Interview with literary agent Carly Watters.

Today, we have literary agent Carly Watters of P. S. Literary Agency on the blog. Ms. Watters has a highly successful blog that has been named one of the 101 Best Websites for Writers by Writer’s Digest magazine for both 2013 and 2014. Thank you, Ms. Watters, for being here with us!


AN: How did you become an agent?

CW: I started researching publishing when I was looking at grad schools. Once I decided publishing was the field for me I looked into the different angles of the industry. As soon as I learned what an agent’s role was I was hooked; I knew it was the job for me! I did my MA in Publishing Studies in the UK and worked in London at the Darley Anderson Literary, TV and Film Agency as an Agency Assistant. Working under some great commercial agents there gave me the skills so when I came back to Toronto in 2010 I was ready to start my own list. I’ve been at P.S. Literary ever since.


AN: Many of my readers are aspiring authors and are actively looking for their first agent. Can you tell them a little bit about what the author/agent relationship is like? What can they expect after they sign with an agent?

CW: I can speak to my relationships with my authors. I am very hands-on. With some authors I’m emailing them many times per week to update them on deals, submissions, cover design, marketing etc. An agent is a sounding board, a reassuring figure, a fighter, a manager, sometimes an editor, and an expert in the field that looks out for you. Find one you can trust and that you respect.


AN: What are you looking for right now in fiction submissions and not getting? Are there any subjects or genres that are near and dear to your heart? And on the flip side, what are you getting too much of?

CW: I love commercial, women’s fiction, and upmarket fiction. I’m looking for books with a strong narrator that has a memorable voice (like Liane Moriarty), a compelling plot that makes me turn the pages (like Joyce Maynard), and characters that have secrets they slowly reveal to the reader (like Maria Semple). I am looking for original stories told with great writing.

I am getting too much derivative YA right now. I have a great list of YA authors at this time so I’m being choosy about what I request and am being very selective.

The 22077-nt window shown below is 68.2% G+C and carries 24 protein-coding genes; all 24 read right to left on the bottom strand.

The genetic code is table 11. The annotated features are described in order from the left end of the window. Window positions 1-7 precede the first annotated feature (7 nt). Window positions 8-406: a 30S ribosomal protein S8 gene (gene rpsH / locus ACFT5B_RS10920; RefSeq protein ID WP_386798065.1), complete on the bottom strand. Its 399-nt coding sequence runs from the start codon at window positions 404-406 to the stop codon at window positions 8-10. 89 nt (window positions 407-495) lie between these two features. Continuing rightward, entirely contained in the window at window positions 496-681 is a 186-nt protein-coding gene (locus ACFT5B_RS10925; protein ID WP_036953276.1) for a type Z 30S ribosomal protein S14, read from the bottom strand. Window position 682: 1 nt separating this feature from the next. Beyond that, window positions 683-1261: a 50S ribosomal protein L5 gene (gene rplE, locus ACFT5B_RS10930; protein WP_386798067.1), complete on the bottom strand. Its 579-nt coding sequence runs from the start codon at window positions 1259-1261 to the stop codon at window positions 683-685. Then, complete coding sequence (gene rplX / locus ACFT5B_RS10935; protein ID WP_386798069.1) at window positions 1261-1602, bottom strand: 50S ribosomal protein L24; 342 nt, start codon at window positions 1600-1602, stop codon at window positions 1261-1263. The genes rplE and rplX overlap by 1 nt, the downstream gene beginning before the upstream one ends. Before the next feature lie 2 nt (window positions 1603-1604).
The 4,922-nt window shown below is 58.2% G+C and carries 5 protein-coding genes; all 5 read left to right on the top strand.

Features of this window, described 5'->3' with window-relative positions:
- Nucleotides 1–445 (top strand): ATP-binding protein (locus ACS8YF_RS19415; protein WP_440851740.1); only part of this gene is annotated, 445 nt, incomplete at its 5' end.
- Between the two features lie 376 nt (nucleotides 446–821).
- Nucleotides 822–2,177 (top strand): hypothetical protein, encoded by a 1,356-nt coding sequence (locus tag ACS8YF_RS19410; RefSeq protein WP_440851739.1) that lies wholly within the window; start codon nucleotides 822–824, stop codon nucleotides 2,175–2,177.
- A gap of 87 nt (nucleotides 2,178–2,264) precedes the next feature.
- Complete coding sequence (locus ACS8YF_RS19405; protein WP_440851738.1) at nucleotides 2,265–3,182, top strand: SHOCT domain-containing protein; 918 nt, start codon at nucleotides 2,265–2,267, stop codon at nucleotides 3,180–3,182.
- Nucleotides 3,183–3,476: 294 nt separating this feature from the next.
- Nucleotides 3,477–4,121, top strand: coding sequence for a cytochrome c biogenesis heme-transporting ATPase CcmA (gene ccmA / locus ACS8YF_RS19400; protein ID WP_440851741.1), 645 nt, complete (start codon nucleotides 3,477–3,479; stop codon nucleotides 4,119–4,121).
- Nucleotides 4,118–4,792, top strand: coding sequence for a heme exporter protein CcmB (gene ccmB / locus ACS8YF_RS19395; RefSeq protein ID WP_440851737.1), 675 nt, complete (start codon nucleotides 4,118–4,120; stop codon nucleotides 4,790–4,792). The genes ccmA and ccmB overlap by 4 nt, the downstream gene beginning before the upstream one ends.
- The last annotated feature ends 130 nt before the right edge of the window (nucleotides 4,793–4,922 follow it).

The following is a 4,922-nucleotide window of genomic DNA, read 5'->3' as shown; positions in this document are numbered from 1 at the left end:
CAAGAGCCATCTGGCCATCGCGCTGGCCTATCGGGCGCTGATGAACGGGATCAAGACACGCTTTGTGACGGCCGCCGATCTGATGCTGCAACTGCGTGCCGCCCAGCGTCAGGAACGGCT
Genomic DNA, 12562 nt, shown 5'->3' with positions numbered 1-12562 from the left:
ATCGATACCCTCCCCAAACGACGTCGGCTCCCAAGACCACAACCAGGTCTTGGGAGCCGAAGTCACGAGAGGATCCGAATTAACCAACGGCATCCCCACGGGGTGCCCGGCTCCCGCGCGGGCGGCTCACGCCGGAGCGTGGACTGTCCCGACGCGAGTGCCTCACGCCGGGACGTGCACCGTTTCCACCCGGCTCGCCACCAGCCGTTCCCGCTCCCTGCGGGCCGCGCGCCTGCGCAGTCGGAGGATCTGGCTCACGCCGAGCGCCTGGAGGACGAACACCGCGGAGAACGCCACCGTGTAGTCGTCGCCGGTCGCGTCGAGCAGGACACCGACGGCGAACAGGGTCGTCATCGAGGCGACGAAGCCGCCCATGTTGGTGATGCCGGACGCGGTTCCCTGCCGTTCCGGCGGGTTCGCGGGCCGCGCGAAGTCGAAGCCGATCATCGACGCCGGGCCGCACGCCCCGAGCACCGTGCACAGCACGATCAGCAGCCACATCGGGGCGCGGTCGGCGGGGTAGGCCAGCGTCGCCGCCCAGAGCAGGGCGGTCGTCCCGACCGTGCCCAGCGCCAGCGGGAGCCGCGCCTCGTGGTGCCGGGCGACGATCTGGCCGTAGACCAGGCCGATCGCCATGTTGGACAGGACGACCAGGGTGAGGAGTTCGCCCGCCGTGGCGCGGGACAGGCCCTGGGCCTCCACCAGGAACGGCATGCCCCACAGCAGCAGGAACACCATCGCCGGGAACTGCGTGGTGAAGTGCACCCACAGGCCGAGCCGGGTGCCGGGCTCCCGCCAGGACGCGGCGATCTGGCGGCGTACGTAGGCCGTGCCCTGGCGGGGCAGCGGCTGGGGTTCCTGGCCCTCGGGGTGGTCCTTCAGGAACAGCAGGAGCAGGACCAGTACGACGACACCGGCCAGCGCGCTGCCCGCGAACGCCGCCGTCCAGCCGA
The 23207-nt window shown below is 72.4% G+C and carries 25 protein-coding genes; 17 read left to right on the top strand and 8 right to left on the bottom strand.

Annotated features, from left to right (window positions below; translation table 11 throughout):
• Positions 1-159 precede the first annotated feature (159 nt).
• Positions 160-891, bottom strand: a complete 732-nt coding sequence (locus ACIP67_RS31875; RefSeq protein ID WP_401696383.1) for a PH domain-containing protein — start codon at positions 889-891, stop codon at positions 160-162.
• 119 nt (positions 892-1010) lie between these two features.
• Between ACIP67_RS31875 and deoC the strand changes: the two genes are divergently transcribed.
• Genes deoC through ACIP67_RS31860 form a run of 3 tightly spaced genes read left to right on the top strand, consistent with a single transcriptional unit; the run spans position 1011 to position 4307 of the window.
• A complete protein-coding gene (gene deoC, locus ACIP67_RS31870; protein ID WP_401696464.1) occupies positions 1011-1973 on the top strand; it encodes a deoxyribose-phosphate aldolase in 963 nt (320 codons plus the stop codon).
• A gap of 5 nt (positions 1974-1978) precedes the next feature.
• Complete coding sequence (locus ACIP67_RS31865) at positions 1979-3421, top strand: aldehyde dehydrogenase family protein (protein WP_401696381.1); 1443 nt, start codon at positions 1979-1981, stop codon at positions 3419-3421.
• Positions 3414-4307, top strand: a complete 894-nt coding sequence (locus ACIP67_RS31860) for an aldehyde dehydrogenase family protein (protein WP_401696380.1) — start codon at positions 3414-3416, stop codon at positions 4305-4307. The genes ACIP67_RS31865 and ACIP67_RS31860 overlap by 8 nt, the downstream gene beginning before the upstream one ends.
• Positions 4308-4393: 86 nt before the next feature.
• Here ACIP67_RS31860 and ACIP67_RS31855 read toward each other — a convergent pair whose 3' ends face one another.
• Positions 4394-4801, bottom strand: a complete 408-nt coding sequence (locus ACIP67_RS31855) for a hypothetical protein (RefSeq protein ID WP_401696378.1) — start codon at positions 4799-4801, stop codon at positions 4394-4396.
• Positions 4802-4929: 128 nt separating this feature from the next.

AN: You’re a Canadian based agent. How will that affect writers from other countries who wish to query you?

CW: That’s a great question. This industry is borderless. So think of me as any remote agent not working in New York. I make two trips to NYC per year to pitch project and catch up with editors. I represent authors all over the world, many of my fiction authors being American. I wrote this blog post a few years ago that I still refer people to: So please think of me for all your work, no matter where you are!


AN: What is one thing about you that a writer would be surprised to learn?

CW: I live my life somewhat wide open on Twitter ( so I don’t know if there’s much people won’t already know. One thing might be that I’ve never ready Harry Potter. Never watched a movie either. I prefer contemporary stories, generally!


AN: Best piece(s) of advice you can give a writer we haven’t talked about yet?

CW: Read everything. The best teachers are books already on your shelves. Read for pleasure, but also read to dissect what works and what doesn’t.


AN: Are you open to submissions? If so, how should a writer go about submitting?

CW: I am open! Always looking for quality writing. Please send a query letter only (no sample pages or attachments) to and mention my name in the subject heading.


You can find Ms. Watters’ award-winning blog here.

You can follow her on Twitter here.


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